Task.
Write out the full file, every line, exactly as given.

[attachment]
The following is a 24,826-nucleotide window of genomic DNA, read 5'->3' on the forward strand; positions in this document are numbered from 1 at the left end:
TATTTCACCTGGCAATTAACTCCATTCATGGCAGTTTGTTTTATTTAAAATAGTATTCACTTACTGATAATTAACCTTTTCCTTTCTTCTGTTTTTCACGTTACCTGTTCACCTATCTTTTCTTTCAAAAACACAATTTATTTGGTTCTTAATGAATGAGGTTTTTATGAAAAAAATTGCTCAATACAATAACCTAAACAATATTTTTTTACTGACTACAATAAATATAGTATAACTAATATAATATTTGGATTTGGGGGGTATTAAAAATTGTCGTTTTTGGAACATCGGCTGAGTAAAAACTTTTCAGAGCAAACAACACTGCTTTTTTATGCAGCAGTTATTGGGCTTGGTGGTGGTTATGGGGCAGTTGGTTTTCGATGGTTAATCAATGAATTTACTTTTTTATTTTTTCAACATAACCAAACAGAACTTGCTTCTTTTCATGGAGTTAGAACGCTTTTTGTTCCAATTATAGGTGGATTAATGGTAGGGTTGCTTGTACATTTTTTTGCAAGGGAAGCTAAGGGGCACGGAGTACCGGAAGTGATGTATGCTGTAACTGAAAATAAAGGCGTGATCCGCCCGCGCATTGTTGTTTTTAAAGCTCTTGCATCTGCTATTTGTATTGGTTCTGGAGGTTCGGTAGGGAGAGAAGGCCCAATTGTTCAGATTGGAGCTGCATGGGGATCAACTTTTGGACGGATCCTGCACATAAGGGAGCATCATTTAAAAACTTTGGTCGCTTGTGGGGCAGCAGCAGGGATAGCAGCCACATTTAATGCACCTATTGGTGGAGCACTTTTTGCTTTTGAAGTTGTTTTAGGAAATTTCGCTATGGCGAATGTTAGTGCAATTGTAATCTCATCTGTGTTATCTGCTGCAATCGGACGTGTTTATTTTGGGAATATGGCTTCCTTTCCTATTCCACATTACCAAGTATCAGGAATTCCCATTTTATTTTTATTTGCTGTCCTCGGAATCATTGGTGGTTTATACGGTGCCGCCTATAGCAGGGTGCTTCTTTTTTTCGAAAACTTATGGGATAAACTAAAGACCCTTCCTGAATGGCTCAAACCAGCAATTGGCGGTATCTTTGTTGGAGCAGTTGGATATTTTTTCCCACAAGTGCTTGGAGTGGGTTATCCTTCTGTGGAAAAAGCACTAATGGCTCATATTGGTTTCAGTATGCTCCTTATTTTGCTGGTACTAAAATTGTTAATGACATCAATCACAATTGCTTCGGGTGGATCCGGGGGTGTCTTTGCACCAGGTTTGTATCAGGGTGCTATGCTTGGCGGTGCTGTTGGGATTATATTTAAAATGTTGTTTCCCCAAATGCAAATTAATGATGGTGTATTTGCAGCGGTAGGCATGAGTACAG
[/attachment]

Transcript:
The following is a 24,826-nucleotide window of genomic DNA, read 5'->3' on the forward strand; positions in this document are numbered from 1 at the left end:
TATTTCACCTGGCAATTAACTCCATTCATGGCAGTTTGTTTTATTTAAAATAGTATTCACTTACTGATAATTAACCTTTTCCTTTCTTCTGTTTTTCACGTTACCTGTTCACCTATCTTTTCTTTCAAAAACACAATTTATTTGGTTCTTAATGAATGAGGTTTTTATGAAAAAAATTGCTCAATACAATAACCTAAACAATATTTTTTTACTGACTACAATAAATATAGTATAACTAATATAATATTTGGATTTGGGGGGTATTAAAAATTGTCGTTTTTGGAACATCGGCTGAGTAAAAACTTTTCAGAGCAAACAACACTGCTTTTTTATGCAGCAGTTATTGGGCTTGGTGGTGGTTATGGGGCAGTTGGTTTTCGATGGTTAATCAATGAATTTACTTTTTTATTTTTTCAACATAACCAAACAGAACTTGCTTCTTTTCATGGAGTTAGAACGCTTTTTGTTCCAATTATAGGTGGATTAATGGTAGGGTTGCTTGTACATTTTTTTGCAAGGGAAGCTAAGGGGCACGGAGTACCGGAAGTGATGTATGCTGTAACTGAAAATAAAGGCGTGATCCGCCCGCGCATTGTTGTTTTTAAAGCTCTTGCATCTGCTATTTGTATTGGTTCTGGAGGTTCGGTAGGGAGAGAAGGCCCAATTGTTCAGATTGGAGCTGCATGGGGATCAACTTTTGGACGGATCCTGCACATAAGGGAGCATCATTTAAAAACTTTGGTCGCTTGTGGGGCAGCAGCAGGGATAGCAGCCACATTTAATGCACCTATTGGTGGAGCACTTTTTGCTTTTGAAGTTGTTTTAGGAAATTTCGCTATGGCGAATGTTAGTGCAATTGTAATCTCATCTGTGTTATCTGCTGCAATCGGACGTGTTTATTTTGGGAATATGGCTTCCTTTCCTATTCCACATTACCAAGTATCAGGAATTCCCATTTTATTTTTATTTGCTGTCCTCGGAATCATTGGTGGTTTATACGGTGCCGCCTATAGCAGGGTGCTTCTTTTTTTCGAAAACTTATGGGATAAACTAAAGACCCTTCCTGAATGGCTCAAACCAGCAATTGGCGGTATCTTTGTTGGAGCAGTTGGATATTTTTTCCCACAAGTGCTTGGAGTGGGTTATCCTTCTGTGGAAAAAGCACTAATGGCTCATATTGGTTTCAGTATGCTCCTTATTTTGCTGGTACTAAAATTGTTAATGACATCAATCACAATTGCTTCGGGTGGATCCGGGGGTGTCTTTGCACCAGGTTTGTATCAGGGTGCTATGCTTGGCGGTGCTGTTGGGATTATATTTAAAATGTTGTTTCCCCAAATGCAAATTAATGATGGTGTATTTGCAGCGGTAGGCATGAGTACAG